“Julie” had a lot of anxiety about most things. Relationships seemed to paralyze her. Her husband complained about the embarrassment of leaving parties before everyone else, or having to make excuses for declining business events that he wanted to attend. Sometimes Julie would even avoid contact with her own adult children if it involved meeting in a public place, like a coffee shop. Her behaviours at church were routinized so that incidental contacts were almost eliminated. Coming to church late and leaving a bit early allowed her to cope with her anxieties. She needed to sit on the aisle to lessen personal contact.
As she talked, I listened and doodled a simple psych formula: A + B = C, where A is the activating event (the “trigger”), B is the belief or beliefs (often unconscious) about that trigger, and C is the inevitable consequence or predictable outcome.
I made three columns for Julie on the whiteboard and listed the As (activators), the Bs (beliefs) and the Cs (consequences). The As were obvious: involvement with people where she might feel looked at or measured against others. Her beliefs (Bs) spilled out. “I am never good enough.” “I am too tall and boney looking.” “I am afraid of being seen as foolish when I talk.” The consequence was that she avoided people and shut down most relationships. She felt friendless and lonely, and saw her life getting ever worse.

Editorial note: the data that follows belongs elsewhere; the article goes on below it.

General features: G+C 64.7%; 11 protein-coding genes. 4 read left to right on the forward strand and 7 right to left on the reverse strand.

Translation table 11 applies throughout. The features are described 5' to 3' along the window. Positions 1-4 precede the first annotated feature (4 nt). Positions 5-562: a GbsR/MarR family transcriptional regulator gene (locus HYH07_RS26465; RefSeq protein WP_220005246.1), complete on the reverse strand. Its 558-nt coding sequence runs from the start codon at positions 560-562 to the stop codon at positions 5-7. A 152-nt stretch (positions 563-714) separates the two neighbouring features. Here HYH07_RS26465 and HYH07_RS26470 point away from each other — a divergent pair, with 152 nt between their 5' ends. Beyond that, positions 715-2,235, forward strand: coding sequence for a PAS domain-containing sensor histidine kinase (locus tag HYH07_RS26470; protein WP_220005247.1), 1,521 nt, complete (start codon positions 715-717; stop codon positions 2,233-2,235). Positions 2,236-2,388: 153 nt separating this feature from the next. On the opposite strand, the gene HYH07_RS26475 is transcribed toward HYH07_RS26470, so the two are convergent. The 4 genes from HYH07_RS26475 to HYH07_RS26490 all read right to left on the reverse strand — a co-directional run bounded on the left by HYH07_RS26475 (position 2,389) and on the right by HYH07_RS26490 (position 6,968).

Initially Julie was reluctant to talk about the Bs (her “beliefs” about life) – she “knew” that the problem was that she was an “introvert” in an extroverted world (see blog: Renewing Our Energies) and she really felt that she could not fit in her husband’s social and business milieu where “everyone is more competent than me.” As Julie examined her unexamined misbeliefs she discovered that “nothing but perfect is ever good enough,” that “failure is never an option,” and that “anything but exceptional is mediocre.” This was the harsh and compulsive environment of her growing-up years.
Examining prayerfully, thoroughly, and in scribbling her thoughts in the 3 columns, she adjusted her Bs – just a bit. Her inner urgencies softened. She became less abusive toward herself. Therapy was now testing her new self-evaluations. She saw how unimaginative and thoughtless she had been in incorporating outdated belief structures into her ever-emerging life. Her re-written beliefs were truer to life and more representative of who she was and who she wanted to become. And just bringing her beliefs into the daylight of conversation reduced their hurt and harm enormously.
Social events are hard for Julie still. She has to do hard thinking in most every encounter – not just run. Our goal was simple: reduce 70% of the curse caused by irrational beliefs and then see what happens. Life happens.